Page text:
Northpoint Corporate Center, a 250-acre business park in southwest Santa Rosa, is home to 20 of the city’s largest businesses, including Amy’s Kitchen, JDS Uniphase and a new Kaiser Permanente medical office building.
But the business park has started attracting a new type of tenant.
Homeless people are parking RVs, trailers and cars along the streets of the business park, seeking a quiet, safe place to sleep in their vehicles at night. Many were pushed out of other longstanding encampments in Roseland and along the Joe Rodota Trail earlier this year after the City of Santa Rosa implemented a new homeless policy that prioritized clearing out camps.
Their presence in the business park just south of Sebastopol Road has revived the debate over how to serve the region’s homeless people, who need a place to stay and access to services, while balancing the rights and concerns of property owners.
Starting last fall, after the October wildfires, a handful of people with no other place to go began parking their vehicles in the business park, according to Keith Woods, president of the Northpoint Corporate Center Owner’s Association. Within the past month, the RVs and trailers have been showing up in larger numbers, and now more than 30 vehicles are parked within the center’s boundaries.
Many of the people living in their vehicles were pushed out of downtown Santa Rosa in late May after an encampment along the Joe Rodota Trail was cleaned out in late May.
Ikedia Jones lives in an RV parked on Apollo Way, where friends drop by to visit her throughout the day. Sometimes she cooks for them in her RV, which was given to her by a friend after she was evicted from a camp near the Joe Rodota Trail last month.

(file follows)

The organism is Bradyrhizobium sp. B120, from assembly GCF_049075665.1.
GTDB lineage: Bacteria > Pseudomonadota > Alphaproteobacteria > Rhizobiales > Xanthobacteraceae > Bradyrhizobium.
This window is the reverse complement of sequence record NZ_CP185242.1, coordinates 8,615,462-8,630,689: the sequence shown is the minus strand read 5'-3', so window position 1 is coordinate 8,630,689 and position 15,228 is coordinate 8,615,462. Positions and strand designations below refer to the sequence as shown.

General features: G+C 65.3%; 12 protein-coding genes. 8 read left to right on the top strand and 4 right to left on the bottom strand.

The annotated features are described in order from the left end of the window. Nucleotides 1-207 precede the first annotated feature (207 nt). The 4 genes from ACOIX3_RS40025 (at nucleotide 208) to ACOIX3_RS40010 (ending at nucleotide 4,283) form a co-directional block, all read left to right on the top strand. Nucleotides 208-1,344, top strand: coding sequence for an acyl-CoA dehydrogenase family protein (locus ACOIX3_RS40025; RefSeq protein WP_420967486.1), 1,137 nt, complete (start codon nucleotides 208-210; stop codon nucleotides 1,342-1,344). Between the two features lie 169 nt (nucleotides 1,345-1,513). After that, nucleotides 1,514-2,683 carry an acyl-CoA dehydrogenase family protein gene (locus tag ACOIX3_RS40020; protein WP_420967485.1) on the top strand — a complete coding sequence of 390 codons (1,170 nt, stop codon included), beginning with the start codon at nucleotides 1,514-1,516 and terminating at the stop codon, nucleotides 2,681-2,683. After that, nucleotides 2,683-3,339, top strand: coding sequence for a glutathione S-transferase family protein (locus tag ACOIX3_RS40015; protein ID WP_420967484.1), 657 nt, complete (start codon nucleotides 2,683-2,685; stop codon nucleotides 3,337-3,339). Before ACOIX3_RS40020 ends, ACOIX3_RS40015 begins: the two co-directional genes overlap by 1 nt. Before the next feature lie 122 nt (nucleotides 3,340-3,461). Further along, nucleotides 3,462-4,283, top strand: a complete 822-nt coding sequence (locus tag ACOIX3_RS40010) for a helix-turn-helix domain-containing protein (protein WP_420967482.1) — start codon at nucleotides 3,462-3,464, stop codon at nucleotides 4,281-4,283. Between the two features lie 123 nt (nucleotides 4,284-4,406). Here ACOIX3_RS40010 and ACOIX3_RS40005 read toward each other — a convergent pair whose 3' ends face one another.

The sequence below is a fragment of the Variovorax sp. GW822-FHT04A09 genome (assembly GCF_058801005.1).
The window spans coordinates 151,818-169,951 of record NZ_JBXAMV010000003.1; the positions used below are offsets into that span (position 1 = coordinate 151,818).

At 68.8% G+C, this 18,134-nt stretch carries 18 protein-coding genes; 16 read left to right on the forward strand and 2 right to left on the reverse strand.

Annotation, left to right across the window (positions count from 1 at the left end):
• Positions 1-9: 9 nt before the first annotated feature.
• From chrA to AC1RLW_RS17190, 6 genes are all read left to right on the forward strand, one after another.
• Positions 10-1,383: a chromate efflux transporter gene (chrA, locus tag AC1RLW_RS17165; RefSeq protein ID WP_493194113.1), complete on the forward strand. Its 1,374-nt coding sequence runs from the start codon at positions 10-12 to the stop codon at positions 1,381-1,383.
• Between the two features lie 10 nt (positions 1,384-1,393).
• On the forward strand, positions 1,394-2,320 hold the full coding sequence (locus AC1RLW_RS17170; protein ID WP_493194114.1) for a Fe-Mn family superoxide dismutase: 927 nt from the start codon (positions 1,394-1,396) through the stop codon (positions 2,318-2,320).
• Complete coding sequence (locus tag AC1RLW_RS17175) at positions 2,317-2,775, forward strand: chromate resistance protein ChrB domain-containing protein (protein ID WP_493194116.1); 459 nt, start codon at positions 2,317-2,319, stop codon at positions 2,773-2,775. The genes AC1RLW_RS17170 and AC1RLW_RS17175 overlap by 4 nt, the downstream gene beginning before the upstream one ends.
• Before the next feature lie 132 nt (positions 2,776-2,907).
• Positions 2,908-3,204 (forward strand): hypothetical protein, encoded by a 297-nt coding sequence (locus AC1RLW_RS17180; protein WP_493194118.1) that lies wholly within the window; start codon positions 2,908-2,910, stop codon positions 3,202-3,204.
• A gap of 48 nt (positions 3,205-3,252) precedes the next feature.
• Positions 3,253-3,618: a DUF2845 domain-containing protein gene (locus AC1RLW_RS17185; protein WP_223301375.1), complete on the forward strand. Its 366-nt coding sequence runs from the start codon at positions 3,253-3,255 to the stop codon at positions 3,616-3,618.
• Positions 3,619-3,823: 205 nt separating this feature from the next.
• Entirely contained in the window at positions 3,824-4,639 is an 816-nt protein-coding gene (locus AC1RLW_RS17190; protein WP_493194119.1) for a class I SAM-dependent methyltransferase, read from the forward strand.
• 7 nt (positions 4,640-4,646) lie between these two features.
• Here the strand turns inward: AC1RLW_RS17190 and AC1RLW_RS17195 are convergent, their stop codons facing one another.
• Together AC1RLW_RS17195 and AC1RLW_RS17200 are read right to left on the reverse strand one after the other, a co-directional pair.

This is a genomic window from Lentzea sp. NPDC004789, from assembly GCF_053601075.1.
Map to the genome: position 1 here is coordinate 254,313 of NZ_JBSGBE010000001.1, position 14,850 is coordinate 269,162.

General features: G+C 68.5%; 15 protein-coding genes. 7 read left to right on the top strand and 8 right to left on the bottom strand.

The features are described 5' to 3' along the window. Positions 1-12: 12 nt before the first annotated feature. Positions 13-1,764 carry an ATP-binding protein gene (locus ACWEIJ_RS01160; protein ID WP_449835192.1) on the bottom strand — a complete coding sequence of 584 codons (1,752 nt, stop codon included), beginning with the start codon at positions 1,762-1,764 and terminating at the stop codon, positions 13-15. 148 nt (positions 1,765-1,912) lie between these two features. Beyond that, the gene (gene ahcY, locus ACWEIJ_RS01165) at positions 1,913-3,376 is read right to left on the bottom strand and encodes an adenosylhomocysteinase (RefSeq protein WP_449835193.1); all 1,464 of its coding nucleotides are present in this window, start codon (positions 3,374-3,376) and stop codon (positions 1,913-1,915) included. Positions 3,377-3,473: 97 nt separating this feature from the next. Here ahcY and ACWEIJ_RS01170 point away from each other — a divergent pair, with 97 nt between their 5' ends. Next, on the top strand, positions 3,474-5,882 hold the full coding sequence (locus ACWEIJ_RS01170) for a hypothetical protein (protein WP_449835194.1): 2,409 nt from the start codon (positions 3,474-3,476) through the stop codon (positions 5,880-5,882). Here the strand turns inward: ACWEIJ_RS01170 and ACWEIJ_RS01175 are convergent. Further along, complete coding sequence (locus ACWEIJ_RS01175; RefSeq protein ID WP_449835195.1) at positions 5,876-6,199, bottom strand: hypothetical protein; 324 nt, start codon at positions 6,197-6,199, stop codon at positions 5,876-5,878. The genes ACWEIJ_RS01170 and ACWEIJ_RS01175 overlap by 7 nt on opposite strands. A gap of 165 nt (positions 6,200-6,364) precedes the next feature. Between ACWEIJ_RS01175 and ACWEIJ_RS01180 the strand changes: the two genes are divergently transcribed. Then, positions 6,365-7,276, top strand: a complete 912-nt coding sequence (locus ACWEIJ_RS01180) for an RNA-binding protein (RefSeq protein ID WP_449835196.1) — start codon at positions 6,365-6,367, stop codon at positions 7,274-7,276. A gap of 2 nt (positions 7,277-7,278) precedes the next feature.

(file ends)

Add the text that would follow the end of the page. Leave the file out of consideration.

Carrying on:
Jones said she has been moved five times since she became homeless six months ago — adrift in a city with no sanctioned outdoor camping.
“Until the city decides that they’re going to give us a place where we can be, we’re going to be wherever we can,” Jones said.
Property owners met June 27, and the No. 1 topic of conversation was “the issue across the street,” according to Woods.
It was a minor problem at first, but over the past couple of months the number of vehicles parked along the business center’s streets has risen sharply, said Woods, who is also the CEO of the North Coast Builders Exchange, a construction trade association based at Northpoint. Tempers have flared, both among people who work in the business park and homeless people who are sleeping in their cars, he said.
“We all expressed our sympathy for their circumstances and life, but now it’s affecting our area,” Woods said. “We’re going to need help from our city.”
Property owners took issue with excessive garbage and littering, unsanctioned barbecues and public urination. Several said their employees frequently felt unsafe when leaving the office after dark or while walking around on the center’s sidewalks. In one instance, campers used trees for hatchet-throwing practice, according to Woods.
Santa Rosa police Lt. Mike Lazzarini said that officers have been called to the corporate center every day to deal with complaints from property owners and management.
“It’s a continuation of what’s been at the Joe Rodota Trail and we have such a history of it here in this town,” Lazzarini said.